Yesterday when I searched YouTube again, I found a GREAT tutorial to get me started! It took be a little while – and a lot of patience – but I finally got the hang of it! I only know how to do a basic knit stitch (is that what it’s even called?), but I’m excited to learn more! I am very hopeful that I can make a little something for each of my family members for Christmas this year, but those may be high hopes!

Are you a knitter? Any suggestions for helpful tutorials or resources? What do you suggest for a good beginning project? I would LOVE some advice!

Obviously I was somewhat obsessed yesterday, and needed to keep practicing before bed! img_7081

Reading Update

I know I’ve been absent for a while – school started up again, and I’ve been busy with making sure I have everything ready each day, and basically getting back into a routine. I have to say, so far I feel like I’ve been awesome with sticking to a routine! I’ve been making sure to plan for the next day the night before, pack my lunch, pick my outfit and get to bed at a good time. Let’s all cross our fingers that I can stick to such a productive schedule!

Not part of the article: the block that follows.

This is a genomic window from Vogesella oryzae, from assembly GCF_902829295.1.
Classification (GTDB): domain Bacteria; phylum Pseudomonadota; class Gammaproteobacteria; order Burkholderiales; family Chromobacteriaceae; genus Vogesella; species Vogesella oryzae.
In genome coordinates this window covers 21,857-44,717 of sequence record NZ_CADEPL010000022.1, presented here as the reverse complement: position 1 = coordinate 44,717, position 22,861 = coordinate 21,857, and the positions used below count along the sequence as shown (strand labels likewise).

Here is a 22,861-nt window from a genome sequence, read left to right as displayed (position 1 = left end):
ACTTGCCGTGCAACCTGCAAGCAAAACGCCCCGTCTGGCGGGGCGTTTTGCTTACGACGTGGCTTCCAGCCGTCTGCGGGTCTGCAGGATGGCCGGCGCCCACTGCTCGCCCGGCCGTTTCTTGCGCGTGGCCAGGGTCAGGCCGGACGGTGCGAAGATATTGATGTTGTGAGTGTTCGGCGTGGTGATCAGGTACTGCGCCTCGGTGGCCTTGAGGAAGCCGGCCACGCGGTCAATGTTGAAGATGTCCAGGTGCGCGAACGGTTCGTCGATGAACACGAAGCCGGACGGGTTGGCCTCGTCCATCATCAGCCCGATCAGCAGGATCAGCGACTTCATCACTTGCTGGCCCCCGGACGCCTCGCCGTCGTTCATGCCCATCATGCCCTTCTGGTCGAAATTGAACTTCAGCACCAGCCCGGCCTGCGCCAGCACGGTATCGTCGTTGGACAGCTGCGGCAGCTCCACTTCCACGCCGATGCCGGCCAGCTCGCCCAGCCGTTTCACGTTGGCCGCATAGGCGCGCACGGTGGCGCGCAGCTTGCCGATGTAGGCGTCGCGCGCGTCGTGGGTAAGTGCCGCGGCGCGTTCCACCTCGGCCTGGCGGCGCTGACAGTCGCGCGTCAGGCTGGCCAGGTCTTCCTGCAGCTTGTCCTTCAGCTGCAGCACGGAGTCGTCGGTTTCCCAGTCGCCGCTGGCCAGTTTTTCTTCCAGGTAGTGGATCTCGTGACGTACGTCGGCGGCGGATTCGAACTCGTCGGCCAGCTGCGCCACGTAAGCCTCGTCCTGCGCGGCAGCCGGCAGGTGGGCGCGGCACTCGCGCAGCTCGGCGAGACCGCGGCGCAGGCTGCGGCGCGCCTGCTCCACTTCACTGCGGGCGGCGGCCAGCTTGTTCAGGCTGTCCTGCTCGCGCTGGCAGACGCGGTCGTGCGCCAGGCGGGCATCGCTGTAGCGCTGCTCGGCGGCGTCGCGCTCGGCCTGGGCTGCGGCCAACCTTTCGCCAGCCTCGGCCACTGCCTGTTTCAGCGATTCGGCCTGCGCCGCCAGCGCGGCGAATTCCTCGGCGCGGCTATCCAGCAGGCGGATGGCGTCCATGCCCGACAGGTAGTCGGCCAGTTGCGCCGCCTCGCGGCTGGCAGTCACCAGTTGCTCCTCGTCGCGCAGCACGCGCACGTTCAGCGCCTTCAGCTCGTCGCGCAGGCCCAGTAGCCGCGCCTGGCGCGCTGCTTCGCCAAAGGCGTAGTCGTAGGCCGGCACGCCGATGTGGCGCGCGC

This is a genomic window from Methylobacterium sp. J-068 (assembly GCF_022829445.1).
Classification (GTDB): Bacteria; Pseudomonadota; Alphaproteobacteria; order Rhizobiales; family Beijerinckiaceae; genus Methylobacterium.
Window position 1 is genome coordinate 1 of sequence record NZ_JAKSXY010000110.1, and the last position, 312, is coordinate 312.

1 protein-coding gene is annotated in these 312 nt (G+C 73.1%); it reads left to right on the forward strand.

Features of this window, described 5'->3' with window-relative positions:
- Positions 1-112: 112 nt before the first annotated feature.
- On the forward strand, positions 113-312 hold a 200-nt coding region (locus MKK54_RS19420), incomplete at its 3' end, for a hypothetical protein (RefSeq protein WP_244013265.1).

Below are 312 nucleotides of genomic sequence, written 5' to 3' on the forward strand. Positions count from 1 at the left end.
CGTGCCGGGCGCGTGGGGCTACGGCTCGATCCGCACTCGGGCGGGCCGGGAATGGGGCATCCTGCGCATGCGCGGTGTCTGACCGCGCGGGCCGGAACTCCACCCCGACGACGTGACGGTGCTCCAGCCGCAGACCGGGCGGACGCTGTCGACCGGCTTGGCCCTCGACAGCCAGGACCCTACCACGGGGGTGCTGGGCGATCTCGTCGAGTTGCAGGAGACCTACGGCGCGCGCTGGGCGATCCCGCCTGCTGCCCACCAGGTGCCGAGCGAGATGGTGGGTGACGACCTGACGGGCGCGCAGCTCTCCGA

Of course, with school comes less reading time. I had checked out another Beatriz Williams book (The Secret Life of Violet Grant) a couple weeks before school started, and was hardly moving on it. Most of the blame goes to work, obviously, but I also wasn’t as drawn in as I had been with A Hundred Summers and Tiny Little Thing. Finally, this past weekend the book really picked up and I made sure to get to bed extra early every night (7:30…I’m a wacko!) so that I had time to read a good amount. I finally finished the book the other night and was really pleased with it. A review is on its way, I promise! As soon as I finished, I began Rain Reign by Ann M. Martin, which I borrowed from my school library. OH MY GOD. This book was awesome. I read and read and decided I needed to finish it in one night, and did, and my tears would not keep themselves in my eyes. I forced my dog to sleep on the bed (you’re welcome, Jinxy…he had been on the bed, then jumped off,because he’s weird) and could not hug him enough. Lord. Just do yourself a favor and read that book, especially if you’re a dog lover like me. Review forthcoming, too…probably even before The Secret Life of Violet Grant.

Because a blog post is always better with a photo, here’s my little Jinxy:

Jinxy Face.JPG